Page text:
By John Krull TheStatehouseFile.com INDIANAPOLIS – Things cost. That’s a fundamental truth, one we ignore at our peril. The reality, though, is that there is one area of American life in which we routinely ignore this truth. In fact, we take pride in ignoring it. And it’s costing us. That area is government. A few […]
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That’s a fundamental truth, one we ignore at our peril.
The reality, though, is that there is one area of American life in which we routinely ignore this truth. In fact, we take pride in ignoring it. That area is government.
A few days ago, I sat in a studio and talked with Indiana Department of Transportation Commissioner Joe McGuinness, Indianapolis Department of Public Works Director Dan Parker and Indianapolis City-County Council Member Jared Evans about potholes and deteriorating infrastructure.
They talked about all the efforts being made to make driving in Indiana a less jarring experience. They described how hard road crews worked and how the nature of Indiana seasons makes maintaining good roads a challenge.
They said, accurately, that a lot of money — $126 million — would be spent in Indianapolis this year to plug the potholes and smooth over roads. That’s more than has been spent on Indianapolis roads in years.
It sounds impressive, until one hears that experts estimate the city should be devoting $178 million every year just to maintain the roads in their current condition. So, even in a year when we’re spending more money than we have in recent memory, we’re still going to be falling farther behind and making the problem bigger and costlier to fix.
I ask McGuinness, Parker and Evans if we ever can solve the road/pothole problem if we don’t confront the fact that good roads cost money and people will have to pay for them.
That means paying more taxes.
They all, politely, either evaded the question or changed the subject.
A couple of days later, teachers from all over Indiana showed up at the Statehouse to rally. The educators came to demand better pay. Their wages have stagnated for years.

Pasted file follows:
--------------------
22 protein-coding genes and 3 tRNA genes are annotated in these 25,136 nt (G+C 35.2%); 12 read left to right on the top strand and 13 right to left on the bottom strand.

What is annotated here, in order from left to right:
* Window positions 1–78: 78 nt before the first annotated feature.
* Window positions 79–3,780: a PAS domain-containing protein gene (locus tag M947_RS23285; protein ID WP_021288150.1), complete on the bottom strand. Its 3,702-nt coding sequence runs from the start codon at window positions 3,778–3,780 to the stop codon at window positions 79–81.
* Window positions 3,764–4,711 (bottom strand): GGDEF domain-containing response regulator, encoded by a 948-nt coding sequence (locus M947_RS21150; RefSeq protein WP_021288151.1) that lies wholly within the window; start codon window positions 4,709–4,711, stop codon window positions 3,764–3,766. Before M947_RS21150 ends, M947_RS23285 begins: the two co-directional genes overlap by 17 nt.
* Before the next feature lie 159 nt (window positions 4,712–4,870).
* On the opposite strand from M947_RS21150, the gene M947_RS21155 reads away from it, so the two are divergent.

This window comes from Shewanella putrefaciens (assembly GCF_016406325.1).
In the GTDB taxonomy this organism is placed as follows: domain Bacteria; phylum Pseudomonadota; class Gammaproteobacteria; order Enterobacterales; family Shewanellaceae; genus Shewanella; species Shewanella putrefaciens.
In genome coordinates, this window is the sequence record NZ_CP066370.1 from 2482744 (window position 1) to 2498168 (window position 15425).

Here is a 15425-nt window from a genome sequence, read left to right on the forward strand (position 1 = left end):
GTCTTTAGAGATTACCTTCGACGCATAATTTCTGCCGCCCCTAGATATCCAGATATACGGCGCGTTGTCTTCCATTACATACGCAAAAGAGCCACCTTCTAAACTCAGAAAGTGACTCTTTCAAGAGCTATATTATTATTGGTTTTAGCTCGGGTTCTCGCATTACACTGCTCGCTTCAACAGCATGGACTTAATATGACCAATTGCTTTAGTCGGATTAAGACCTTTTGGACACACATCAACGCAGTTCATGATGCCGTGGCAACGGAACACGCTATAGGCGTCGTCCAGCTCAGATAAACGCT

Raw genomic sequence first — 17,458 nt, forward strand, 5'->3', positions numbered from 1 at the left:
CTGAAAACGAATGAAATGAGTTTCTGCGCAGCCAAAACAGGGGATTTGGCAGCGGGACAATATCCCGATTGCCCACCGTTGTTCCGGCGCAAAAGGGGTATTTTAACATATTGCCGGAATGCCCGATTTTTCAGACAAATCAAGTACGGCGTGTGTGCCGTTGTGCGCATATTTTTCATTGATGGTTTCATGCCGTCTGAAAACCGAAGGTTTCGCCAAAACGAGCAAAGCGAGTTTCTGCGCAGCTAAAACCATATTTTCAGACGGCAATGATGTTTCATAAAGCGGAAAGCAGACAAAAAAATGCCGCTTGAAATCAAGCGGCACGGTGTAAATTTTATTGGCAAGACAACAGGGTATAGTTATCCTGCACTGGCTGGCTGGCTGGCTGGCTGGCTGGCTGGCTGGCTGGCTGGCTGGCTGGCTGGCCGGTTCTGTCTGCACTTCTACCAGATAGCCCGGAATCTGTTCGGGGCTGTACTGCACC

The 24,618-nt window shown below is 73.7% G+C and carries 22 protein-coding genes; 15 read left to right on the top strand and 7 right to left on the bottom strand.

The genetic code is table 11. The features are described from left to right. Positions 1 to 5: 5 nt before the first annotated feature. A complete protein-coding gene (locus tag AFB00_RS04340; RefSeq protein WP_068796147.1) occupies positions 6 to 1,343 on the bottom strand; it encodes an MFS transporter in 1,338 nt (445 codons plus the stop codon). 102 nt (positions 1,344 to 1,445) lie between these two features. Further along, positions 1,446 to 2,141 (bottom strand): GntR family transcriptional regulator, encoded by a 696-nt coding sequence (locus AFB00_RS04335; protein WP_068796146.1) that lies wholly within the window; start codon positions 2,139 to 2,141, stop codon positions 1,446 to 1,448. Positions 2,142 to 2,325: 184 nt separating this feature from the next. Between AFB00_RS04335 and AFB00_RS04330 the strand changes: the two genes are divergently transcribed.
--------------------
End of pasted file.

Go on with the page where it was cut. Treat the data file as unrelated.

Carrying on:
Just about every elected official in Indiana loves to bloviate about how important education is to the state’s future. If we don’t invest in good schools, we can’t build a better future for Indiana and its people.
There’s little evidence, though, that most of these public officials mean what they say.
Much of the maneuvering in the state legislature now to find funds to give teachers modest raises is focused on trying to find ways to rob Peter to pay Paul.
To avoid telling taxpayers that, if they want good schools and good teachers, they will have to pay for them.
The buzz phrase for corporate chieftains across the state and country is talent recruitment. To attract good, skilled workers, we need to do many things.
We need to invest in making communities walkable. We need to build mass transit systems. We need to have a meaningful hate crimes law.
Oddly, though, we don’t talk that way about teachers.
We don’t ask what we need to attract top-flight teachers and what we must do to retain them once we do have them.
We don’t talk about how we can make their work more alluring, their lives more satisfying. We don’t ask how we can show that we value them.
So, in similar fashion to the way our roads have developed potholes the size of craters because we didn’t pay enough to maintain them, our years-long practice of shorting educators has left us battling teacher shortages and dealing with struggling schools and students.
Somewhere along the way, we succumbed to the fantasy that good government was the equivalent of a free lunch. We could have great roads, great services, great schools and a great state and country without paying for those things.
As fantasies go, that’s a pleasant one.
Reality, though, offers us jarring reminders every time we hit an axle-breaking chunk of missing pavement.
This is real life.
And, in real life, things cost.
John Krull is director of Franklin College’s Pulliam School of Journalism, host of “No Limits” WFYI 90.1 Indianapolis and publisher of TheStatehouseFile.com, a news website powered by Franklin College students. Send comments to [email protected].